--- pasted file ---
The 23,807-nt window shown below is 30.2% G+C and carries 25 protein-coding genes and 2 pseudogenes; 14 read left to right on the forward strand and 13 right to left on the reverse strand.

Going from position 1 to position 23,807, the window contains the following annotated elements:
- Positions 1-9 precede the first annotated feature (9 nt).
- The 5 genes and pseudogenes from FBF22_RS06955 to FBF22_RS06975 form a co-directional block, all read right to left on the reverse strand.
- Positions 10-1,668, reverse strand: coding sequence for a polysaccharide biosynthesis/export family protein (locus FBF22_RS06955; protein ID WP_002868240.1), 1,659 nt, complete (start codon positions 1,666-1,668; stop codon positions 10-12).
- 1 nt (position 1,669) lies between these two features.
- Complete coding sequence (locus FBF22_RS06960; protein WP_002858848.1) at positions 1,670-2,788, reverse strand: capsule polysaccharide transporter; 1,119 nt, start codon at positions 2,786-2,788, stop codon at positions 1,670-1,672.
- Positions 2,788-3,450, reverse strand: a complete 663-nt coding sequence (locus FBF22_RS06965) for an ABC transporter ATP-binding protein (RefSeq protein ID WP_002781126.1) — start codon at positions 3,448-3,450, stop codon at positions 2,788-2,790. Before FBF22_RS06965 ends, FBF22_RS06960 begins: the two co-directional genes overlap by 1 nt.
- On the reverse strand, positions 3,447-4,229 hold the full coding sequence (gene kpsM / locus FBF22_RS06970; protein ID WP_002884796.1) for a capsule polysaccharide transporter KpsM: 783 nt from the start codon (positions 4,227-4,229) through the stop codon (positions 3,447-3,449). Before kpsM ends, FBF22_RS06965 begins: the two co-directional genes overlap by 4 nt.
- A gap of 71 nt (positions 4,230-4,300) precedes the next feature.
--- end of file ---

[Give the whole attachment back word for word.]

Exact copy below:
The 23,807-nt window shown below is 30.2% G+C and carries 25 protein-coding genes and 2 pseudogenes; 14 read left to right on the forward strand and 13 right to left on the reverse strand.

Going from position 1 to position 23,807, the window contains the following annotated elements:
- Positions 1-9 precede the first annotated feature (9 nt).
- The 5 genes and pseudogenes from FBF22_RS06955 to FBF22_RS06975 form a co-directional block, all read right to left on the reverse strand.
- Positions 10-1,668, reverse strand: coding sequence for a polysaccharide biosynthesis/export family protein (locus FBF22_RS06955; protein ID WP_002868240.1), 1,659 nt, complete (start codon positions 1,666-1,668; stop codon positions 10-12).
- 1 nt (position 1,669) lies between these two features.
- Complete coding sequence (locus FBF22_RS06960; protein WP_002858848.1) at positions 1,670-2,788, reverse strand: capsule polysaccharide transporter; 1,119 nt, start codon at positions 2,786-2,788, stop codon at positions 1,670-1,672.
- Positions 2,788-3,450, reverse strand: a complete 663-nt coding sequence (locus FBF22_RS06965) for an ABC transporter ATP-binding protein (RefSeq protein ID WP_002781126.1) — start codon at positions 3,448-3,450, stop codon at positions 2,788-2,790. Before FBF22_RS06965 ends, FBF22_RS06960 begins: the two co-directional genes overlap by 1 nt.
- On the reverse strand, positions 3,447-4,229 hold the full coding sequence (gene kpsM / locus FBF22_RS06970; protein ID WP_002884796.1) for a capsule polysaccharide transporter KpsM: 783 nt from the start codon (positions 4,227-4,229) through the stop codon (positions 3,447-3,449). Before kpsM ends, FBF22_RS06965 begins: the two co-directional genes overlap by 4 nt.
- A gap of 71 nt (positions 4,230-4,300) precedes the next feature.